In a corner of Cartmel Priory, I spotted this marvellous marble edifice. Carved in the late Victorian era, I naturally thought it was a tomb but it isn't, it's a memorial to Lord Frederick Cavendish who was murdered in Phoenix Park, Dublin on the night of May 6th, 1882. His true grave is in St Peter's churchyard, Edensor near Chatsworth House in Derbyshire. He was buried on May 11th 1882 with thousands of mourners in attendance including some three hundred members of parliament.
So why the marble memorial at Cartmel? Well, near to Cartmel is a lavish country house called Holker Hall and it was where Frederick Cavendish spent much of his childhood. He was the second son of William Cavendish, the 7th Duke of Devonshire. Holker Hall was just one of the properties that this fabulously wealthy noble family owned.
Incidentally, when you follow the money trail back through time you discover that the source of that wealth goes right back to the the eleventh century when William the Conqueror divided up the kingdom and doled out vast swathes of land to French noblemen and loyal supporters.
South of Sheffield, the names "Cavendish" and "Devonshire" are rooted in the landscape. You see them in pub and street names but of course they are mostly associated with Chatsworth House which even has its own signal colour - Chatsworth blue:-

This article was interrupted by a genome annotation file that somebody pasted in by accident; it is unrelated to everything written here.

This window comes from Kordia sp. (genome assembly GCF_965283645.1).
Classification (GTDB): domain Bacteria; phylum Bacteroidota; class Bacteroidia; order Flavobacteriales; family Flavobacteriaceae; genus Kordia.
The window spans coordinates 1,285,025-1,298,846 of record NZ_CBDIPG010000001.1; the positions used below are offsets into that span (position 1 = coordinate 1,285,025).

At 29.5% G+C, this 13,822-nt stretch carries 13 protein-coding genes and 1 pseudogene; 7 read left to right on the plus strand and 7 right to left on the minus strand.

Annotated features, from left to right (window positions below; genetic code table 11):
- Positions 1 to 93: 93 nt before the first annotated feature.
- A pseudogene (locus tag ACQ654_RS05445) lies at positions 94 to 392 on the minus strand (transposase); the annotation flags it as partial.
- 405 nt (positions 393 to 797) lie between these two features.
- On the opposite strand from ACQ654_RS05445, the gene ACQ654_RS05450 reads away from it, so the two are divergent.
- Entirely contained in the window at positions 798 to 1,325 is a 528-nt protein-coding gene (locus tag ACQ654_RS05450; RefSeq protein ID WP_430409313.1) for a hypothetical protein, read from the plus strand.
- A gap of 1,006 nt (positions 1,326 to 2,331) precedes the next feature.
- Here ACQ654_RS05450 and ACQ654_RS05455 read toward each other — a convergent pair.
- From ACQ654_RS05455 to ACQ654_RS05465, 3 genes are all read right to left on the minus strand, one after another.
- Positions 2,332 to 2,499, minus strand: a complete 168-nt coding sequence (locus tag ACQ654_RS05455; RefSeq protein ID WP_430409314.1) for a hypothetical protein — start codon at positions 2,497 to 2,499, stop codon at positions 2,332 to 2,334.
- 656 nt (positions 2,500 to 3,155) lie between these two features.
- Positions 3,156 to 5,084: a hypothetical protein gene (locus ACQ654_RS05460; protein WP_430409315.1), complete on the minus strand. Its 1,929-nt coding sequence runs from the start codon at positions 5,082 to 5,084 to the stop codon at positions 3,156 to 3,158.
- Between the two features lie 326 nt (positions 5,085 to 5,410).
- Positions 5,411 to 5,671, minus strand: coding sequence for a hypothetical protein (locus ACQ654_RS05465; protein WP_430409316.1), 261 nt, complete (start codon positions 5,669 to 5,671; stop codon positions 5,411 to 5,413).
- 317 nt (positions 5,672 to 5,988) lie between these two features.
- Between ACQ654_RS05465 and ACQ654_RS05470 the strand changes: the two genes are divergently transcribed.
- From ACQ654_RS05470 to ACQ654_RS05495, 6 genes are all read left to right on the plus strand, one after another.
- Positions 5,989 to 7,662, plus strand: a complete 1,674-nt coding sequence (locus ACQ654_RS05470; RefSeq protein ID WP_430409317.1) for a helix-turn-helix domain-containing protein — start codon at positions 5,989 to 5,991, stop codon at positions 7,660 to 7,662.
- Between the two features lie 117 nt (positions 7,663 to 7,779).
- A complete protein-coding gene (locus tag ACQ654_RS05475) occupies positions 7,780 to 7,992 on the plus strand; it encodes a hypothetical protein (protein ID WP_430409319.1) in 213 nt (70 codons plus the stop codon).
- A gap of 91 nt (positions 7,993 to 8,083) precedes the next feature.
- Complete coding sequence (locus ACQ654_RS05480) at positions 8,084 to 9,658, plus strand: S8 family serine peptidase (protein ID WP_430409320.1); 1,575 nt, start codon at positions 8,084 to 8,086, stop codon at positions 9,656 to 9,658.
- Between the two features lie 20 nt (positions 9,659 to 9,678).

That same colour also appears around Cartmel.
Anyway, getting back to poor Frederick. He was a politician, close to Prime Minister William Gladstone and at the age of forty five he had only just been appointed as The Chief Secretary for Ireland. Walking with a companion through Phoenix Park, he was set upon by militant Irish nationalists armed with knives. Those seven men were later brought to justice and hanged.
Lots of things happened in Britain in 1882 but on the political front the murder of Lord Frederick Cavendish was surely the most momentous - sending shockwaves around the country. He might well have succeeded Gladstone as prime minister.
After one hundred and forty years, he has become a forgotten figure. I guess that is what the passage of time does. It blots out so much.
I have been in Edensor graveyard before but I plan to return in the near future to find Lord Frederick's grave. The last time I was there, I went to seek the grave of Kathleen Kennedy - sister of John F. Kennedy who married into the Cavendish family but was killed in a plane crash in 1948.